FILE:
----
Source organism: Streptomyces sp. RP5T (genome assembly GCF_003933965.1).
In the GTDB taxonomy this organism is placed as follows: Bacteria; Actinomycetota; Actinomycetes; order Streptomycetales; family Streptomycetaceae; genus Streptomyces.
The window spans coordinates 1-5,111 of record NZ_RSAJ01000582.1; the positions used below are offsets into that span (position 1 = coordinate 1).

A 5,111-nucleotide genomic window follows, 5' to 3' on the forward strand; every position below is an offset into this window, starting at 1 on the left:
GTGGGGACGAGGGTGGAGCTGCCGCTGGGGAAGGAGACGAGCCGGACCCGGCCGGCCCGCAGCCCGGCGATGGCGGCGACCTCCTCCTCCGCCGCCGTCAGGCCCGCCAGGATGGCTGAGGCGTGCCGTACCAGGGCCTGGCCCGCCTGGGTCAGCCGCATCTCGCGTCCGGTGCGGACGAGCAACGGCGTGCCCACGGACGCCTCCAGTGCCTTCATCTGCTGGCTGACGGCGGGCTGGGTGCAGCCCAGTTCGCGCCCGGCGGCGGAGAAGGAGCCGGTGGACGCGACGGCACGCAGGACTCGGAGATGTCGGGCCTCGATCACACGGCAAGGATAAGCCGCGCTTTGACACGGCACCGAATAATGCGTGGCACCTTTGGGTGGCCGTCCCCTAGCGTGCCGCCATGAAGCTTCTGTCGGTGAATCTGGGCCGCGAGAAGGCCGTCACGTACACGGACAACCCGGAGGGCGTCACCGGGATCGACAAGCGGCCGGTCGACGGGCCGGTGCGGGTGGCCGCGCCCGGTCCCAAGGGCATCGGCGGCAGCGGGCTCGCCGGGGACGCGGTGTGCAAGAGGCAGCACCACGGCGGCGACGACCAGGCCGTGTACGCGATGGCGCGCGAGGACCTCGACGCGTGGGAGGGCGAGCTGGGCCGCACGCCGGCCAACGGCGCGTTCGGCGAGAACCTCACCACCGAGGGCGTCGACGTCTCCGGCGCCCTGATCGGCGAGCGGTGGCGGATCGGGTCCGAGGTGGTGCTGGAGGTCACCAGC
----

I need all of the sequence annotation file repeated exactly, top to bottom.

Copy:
Source organism: Streptomyces sp. RP5T (genome assembly GCF_003933965.1).
In the GTDB taxonomy this organism is placed as follows: Bacteria; Actinomycetota; Actinomycetes; order Streptomycetales; family Streptomycetaceae; genus Streptomyces.
The window spans coordinates 1-5,111 of record NZ_RSAJ01000582.1; the positions used below are offsets into that span (position 1 = coordinate 1).

A 5,111-nucleotide genomic window follows, 5' to 3' on the forward strand; every position below is an offset into this window, starting at 1 on the left:
GTGGGGACGAGGGTGGAGCTGCCGCTGGGGAAGGAGACGAGCCGGACCCGGCCGGCCCGCAGCCCGGCGATGGCGGCGACCTCCTCCTCCGCCGCCGTCAGGCCCGCCAGGATGGCTGAGGCGTGCCGTACCAGGGCCTGGCCCGCCTGGGTCAGCCGCATCTCGCGTCCGGTGCGGACGAGCAACGGCGTGCCCACGGACGCCTCCAGTGCCTTCATCTGCTGGCTGACGGCGGGCTGGGTGCAGCCCAGTTCGCGCCCGGCGGCGGAGAAGGAGCCGGTGGACGCGACGGCACGCAGGACTCGGAGATGTCGGGCCTCGATCACACGGCAAGGATAAGCCGCGCTTTGACACGGCACCGAATAATGCGTGGCACCTTTGGGTGGCCGTCCCCTAGCGTGCCGCCATGAAGCTTCTGTCGGTGAATCTGGGCCGCGAGAAGGCCGTCACGTACACGGACAACCCGGAGGGCGTCACCGGGATCGACAAGCGGCCGGTCGACGGGCCGGTGCGGGTGGCCGCGCCCGGTCCCAAGGGCATCGGCGGCAGCGGGCTCGCCGGGGACGCGGTGTGCAAGAGGCAGCACCACGGCGGCGACGACCAGGCCGTGTACGCGATGGCGCGCGAGGACCTCGACGCGTGGGAGGGCGAGCTGGGCCGCACGCCGGCCAACGGCGCGTTCGGCGAGAACCTCACCACCGAGGGCGTCGACGTCTCCGGCGCCCTGATCGGCGAGCGGTGGCGGATCGGGTCCGAGGTGGTGCTGGAGGTCACCAGC